42. Short-Fiber Reinforced CMCS: Potentials and Problems

  1. Edgar Lara-Curzio
  1. Roland Weiss1 and
  2. Martin Henrich2

Published Online: 26 MAR 2008

DOI: 10.1002/9780470291221.ch42

Mechanical Properties and Performance of Engineering Ceramics and Composites: Ceramic Engineering and Science Proceedings, Volume 26, Number 2

Mechanical Properties and Performance of Engineering Ceramics and Composites: Ceramic Engineering and Science Proceedings, Volume 26, Number 2

How to Cite

Weiss, R. and Henrich, M. (2005) Short-Fiber Reinforced CMCS: Potentials and Problems, in Mechanical Properties and Performance of Engineering Ceramics and Composites: Ceramic Engineering and Science Proceedings, Volume 26, Number 2 (ed E. Lara-Curzio), John Wiley & Sons, Inc., Hoboken, NJ, USA. doi: 10.1002/9780470291221.ch42

Author Information

  1. 1

    Schunk Kohlenstofftechnik GmbH Rodheimer Strasse 59 35452 Germany

  2. 2

    Schunk Kohlenstofftechnik GmbH Rodheimer Strasse 59 35452 Germany

Publication History

  1. Published Online: 26 MAR 2008
  2. Published Print: 1 JAN 2005

ISBN Information

Print ISBN: 9781574982329

Online ISBN: 9780470291221

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Keywords:

  • ceramic matrix composites;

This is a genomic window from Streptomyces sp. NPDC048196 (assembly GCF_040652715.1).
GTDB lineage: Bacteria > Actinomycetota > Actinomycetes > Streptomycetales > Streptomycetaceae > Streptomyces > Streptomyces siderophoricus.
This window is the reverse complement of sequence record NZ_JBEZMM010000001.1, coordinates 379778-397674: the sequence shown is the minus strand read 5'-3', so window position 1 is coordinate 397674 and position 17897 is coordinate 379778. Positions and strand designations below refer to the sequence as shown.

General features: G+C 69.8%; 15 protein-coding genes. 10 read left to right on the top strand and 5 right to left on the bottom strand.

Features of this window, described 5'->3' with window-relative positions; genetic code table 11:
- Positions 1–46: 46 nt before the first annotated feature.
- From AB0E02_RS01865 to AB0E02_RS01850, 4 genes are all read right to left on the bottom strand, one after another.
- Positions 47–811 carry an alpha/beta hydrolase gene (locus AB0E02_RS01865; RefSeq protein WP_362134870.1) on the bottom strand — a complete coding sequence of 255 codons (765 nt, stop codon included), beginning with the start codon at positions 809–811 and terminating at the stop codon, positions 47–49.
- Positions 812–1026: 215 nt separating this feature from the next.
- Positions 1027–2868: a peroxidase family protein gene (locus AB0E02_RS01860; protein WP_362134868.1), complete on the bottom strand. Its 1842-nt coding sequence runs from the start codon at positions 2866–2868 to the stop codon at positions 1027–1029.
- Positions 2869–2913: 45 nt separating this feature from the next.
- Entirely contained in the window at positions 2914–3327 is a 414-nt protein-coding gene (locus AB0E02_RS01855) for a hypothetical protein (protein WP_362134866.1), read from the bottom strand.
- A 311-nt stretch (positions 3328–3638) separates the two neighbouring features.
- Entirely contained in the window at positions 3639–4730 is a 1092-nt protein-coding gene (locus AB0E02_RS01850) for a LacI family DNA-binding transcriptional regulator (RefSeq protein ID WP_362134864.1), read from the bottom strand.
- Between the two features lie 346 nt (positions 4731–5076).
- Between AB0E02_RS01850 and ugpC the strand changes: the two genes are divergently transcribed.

• industrial finaces;
  • ferrari;
  • mass production technologies;
  • carbon fibres

Summary

Short fibre reinforced CMCs have a tremendous market potential in future applications which will be demonstrated as an example for brake discs in automotive industry. Market penetration in serial production is strongly depending on the final costs. Therefore, the usable technologies are cost driven and determine finally the properties of the products. CMC brake discs are lifetime parts which have to fulfill the safety requirements.

As known from literature (1), the CMCs with long and short fibre reinforcement show a high residual strength after 106 cycles on a level of 60 % to 80 % of the initial value. Therefore, mechanical quality assurance can be performed at ambient temperature.

One of the main problems of these materials are the inhomogeneities caused by the fibre distribution, the different fibre lengths and the fibre sticks, which result from the compounding technique itself. These sticks and their orientation have a tremendous effect on the mechanical properties and the failure behaviour of the short fibre reinforced CMCs. Furthermore, a precalculation of the mechanical behaviour via FEM is more or less impossible. This is mainly caused by the lack of testing standards, because standards available for endless fibre reinforced CMCs cannot be directly applied on the short fibre reinforced ones. The problems of mechanical testing will be discussed in detail for flexural tests as well as tensile tests of short fibre reinforced CMCs.

One of the main problems in testing short fibre reinforced CMCs is the selection of a representative sample cross-section in order to get mechanical properties independent of the size and geometry of the testing samples. The influence of the cross-sections of the testing samples on the mechanical properties will be shown and discussed in more detail.

Furthermore, the mechanical properties of samples with identical cross-sections will be discussed from the perspective of the applied standard testing method.